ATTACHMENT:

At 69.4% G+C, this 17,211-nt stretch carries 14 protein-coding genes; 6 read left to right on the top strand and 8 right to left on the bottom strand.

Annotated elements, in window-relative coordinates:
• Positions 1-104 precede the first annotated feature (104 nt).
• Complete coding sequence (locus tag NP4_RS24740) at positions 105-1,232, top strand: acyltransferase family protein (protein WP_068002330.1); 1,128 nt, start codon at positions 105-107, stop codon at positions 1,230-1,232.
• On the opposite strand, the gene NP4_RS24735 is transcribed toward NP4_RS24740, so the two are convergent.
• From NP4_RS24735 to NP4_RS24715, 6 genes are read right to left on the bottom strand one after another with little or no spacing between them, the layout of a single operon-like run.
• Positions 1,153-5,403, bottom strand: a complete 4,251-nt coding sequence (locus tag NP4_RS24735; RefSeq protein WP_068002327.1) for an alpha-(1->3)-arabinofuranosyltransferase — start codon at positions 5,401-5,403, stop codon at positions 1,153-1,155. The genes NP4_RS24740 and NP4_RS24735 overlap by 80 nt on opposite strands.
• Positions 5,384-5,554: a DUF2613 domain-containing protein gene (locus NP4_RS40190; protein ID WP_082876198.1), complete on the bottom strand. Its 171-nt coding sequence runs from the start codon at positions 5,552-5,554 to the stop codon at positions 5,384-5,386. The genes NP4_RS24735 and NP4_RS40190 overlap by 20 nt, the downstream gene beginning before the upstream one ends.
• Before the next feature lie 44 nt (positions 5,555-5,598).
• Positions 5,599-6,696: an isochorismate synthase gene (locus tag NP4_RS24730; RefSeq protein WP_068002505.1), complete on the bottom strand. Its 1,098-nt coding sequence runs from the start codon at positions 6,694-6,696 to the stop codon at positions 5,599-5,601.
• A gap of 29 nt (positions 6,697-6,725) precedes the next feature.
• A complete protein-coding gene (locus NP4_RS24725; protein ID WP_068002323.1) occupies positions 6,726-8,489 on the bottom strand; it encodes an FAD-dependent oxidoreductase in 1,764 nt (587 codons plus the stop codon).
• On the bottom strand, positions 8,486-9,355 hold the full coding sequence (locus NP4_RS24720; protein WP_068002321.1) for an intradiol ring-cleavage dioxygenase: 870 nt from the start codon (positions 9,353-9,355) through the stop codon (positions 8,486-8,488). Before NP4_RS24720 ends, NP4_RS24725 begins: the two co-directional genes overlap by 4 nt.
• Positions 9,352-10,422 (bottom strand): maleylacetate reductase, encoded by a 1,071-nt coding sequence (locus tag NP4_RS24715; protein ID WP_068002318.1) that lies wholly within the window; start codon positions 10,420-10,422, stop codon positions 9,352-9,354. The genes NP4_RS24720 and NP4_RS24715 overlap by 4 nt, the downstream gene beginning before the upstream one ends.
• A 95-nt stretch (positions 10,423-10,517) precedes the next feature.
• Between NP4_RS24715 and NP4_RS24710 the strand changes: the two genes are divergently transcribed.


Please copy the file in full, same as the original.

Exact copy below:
At 69.4% G+C, this 17,211-nt stretch carries 14 protein-coding genes; 6 read left to right on the top strand and 8 right to left on the bottom strand.

Annotated elements, in window-relative coordinates:
• Positions 1-104 precede the first annotated feature (104 nt).
• Complete coding sequence (locus tag NP4_RS24740) at positions 105-1,232, top strand: acyltransferase family protein (protein WP_068002330.1); 1,128 nt, start codon at positions 105-107, stop codon at positions 1,230-1,232.
• On the opposite strand, the gene NP4_RS24735 is transcribed toward NP4_RS24740, so the two are convergent.
• From NP4_RS24735 to NP4_RS24715, 6 genes are read right to left on the bottom strand one after another with little or no spacing between them, the layout of a single operon-like run.
• Positions 1,153-5,403, bottom strand: a complete 4,251-nt coding sequence (locus tag NP4_RS24735; RefSeq protein WP_068002327.1) for an alpha-(1->3)-arabinofuranosyltransferase — start codon at positions 5,401-5,403, stop codon at positions 1,153-1,155. The genes NP4_RS24740 and NP4_RS24735 overlap by 80 nt on opposite strands.
• Positions 5,384-5,554: a DUF2613 domain-containing protein gene (locus NP4_RS40190; protein ID WP_082876198.1), complete on the bottom strand. Its 171-nt coding sequence runs from the start codon at positions 5,552-5,554 to the stop codon at positions 5,384-5,386. The genes NP4_RS24735 and NP4_RS40190 overlap by 20 nt, the downstream gene beginning before the upstream one ends.
• Before the next feature lie 44 nt (positions 5,555-5,598).
• Positions 5,599-6,696: an isochorismate synthase gene (locus tag NP4_RS24730; RefSeq protein WP_068002505.1), complete on the bottom strand. Its 1,098-nt coding sequence runs from the start codon at positions 6,694-6,696 to the stop codon at positions 5,599-5,601.
• A gap of 29 nt (positions 6,697-6,725) precedes the next feature.
• A complete protein-coding gene (locus NP4_RS24725; protein ID WP_068002323.1) occupies positions 6,726-8,489 on the bottom strand; it encodes an FAD-dependent oxidoreductase in 1,764 nt (587 codons plus the stop codon).
• On the bottom strand, positions 8,486-9,355 hold the full coding sequence (locus NP4_RS24720; protein WP_068002321.1) for an intradiol ring-cleavage dioxygenase: 870 nt from the start codon (positions 9,353-9,355) through the stop codon (positions 8,486-8,488). Before NP4_RS24720 ends, NP4_RS24725 begins: the two co-directional genes overlap by 4 nt.
• Positions 9,352-10,422 (bottom strand): maleylacetate reductase, encoded by a 1,071-nt coding sequence (locus tag NP4_RS24715; protein ID WP_068002318.1) that lies wholly within the window; start codon positions 10,420-10,422, stop codon positions 9,352-9,354. The genes NP4_RS24720 and NP4_RS24715 overlap by 4 nt, the downstream gene beginning before the upstream one ends.
• A 95-nt stretch (positions 10,423-10,517) precedes the next feature.
• Between NP4_RS24715 and NP4_RS24710 the strand changes: the two genes are divergently transcribed.